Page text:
Momesso: Sandwiches that score

Sandwiches that score

Photo: Momesso: a place with serious net worth

Momesso is all about hockey and the subs

How many joints are there in town where you can get both fries with extra gravy and a really good espresso?

So far, I’ve only found one: Momesso, a sub-basement joint on Upper Lachine, where my stickhandling bud goes with his hockey team after a good game.

The unpretentious diner is steeped in hockey. It was opened by Alex Momesso 30 years ago, the man that also spawned Sergio Momesso, who spent a few seasons as left wing with our favourite hockey team, the Montreal Canadiens (we won’t hold his time with the Toronto Maple Leafs against him). "He’s known as a goon," my hockey mole said about Sergio. A fighter. Now Momesso is owned by Sergio’s brother, Paul.

Sports trophies sit on shelves in the corners. Hockey posters adorn the walls. There’s a photo of a Stanley Cup parade taking over the streets of downtown Montreal, and another of Sergio with the Trophy itself.

The place attracts the kinds of guys who might have been knuckledusters themselves, once upon a time. Now they’re stout as autumn squirrels and quietly tucking into hot submarine sandwiches, enjoying their pints of Rickard’s Red. It was the weekend when I went, so there were a few families and young ‘uns sprinkled among the regulars.

Cook Lino Lorenzon tells me that the sausage submarine is the most popular choice (and his personal favourite) thanks to the combination of ingredients and special sausage. Where does the magic meat come from? "We have a butcher that makes it for us since we opened. We’re loyal to the guy," Lino says.

A hoagie, po’boy, grinder, Italian hero or submarine by any other name is still an efficient food delivery system. It’s easier than a sandwich to stuff to the max and way more fun. Think of the submarine bun as a feedbag closed at the bottom, open on top.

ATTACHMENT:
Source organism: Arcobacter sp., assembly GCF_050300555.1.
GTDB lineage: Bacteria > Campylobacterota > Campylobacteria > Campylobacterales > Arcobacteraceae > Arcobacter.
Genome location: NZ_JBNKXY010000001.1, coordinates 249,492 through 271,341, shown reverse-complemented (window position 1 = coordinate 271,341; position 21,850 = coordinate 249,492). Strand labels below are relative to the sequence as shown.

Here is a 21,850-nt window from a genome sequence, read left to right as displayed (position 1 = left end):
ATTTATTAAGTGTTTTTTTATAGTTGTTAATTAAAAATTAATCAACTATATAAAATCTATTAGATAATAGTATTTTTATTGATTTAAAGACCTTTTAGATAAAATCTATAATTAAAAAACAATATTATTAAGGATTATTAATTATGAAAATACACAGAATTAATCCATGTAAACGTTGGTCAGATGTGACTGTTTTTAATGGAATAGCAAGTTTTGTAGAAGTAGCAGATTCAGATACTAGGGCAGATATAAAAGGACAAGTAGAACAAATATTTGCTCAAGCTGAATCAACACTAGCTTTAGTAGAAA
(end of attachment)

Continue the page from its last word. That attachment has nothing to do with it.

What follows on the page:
Your sub can be crammed with slivers of steak, mildly spicy sausage, or tender chicken breast. Regular toppings include cooked onions and mushrooms, peppers, tomatoes and hot sauce (mayo and coleslaw in the chicken and sausage ones). "This is the place to order meat," said my friend who ordered the vegetarian version. I couldn’t decide between sausage and steak, so had both in the eminently satisfying "supreme" submarine.

The home-blended hot sauce is a bit like a jerk, and the exact recipe is guarded with the ferocity of an ace defenceman. Even the owner’s daughter, our server, doesn’t know the alchemy of the mix, but Lino lets it slip that it involves jalapeños and salted herbs.

If, for some bizarre reason, you don’t feel like a sub, there are small pizzas, fries, poutine and burgers. All the usual Italian soft drinks are here to wash the salt and grease down – Brio, San Pellegrino, as well as red or white wine and the aforementioned draft beer.

I finished up with an awfully good cappuccino, and the regular espresso is certainly better than what you’d find at those dubious chain coffee shops.

5562 Upper Lachine Road, 484-0005
Lunch for two, no tax, no tip: $10-$15 ($22 if you’ve a post-hockey-practice hunger)

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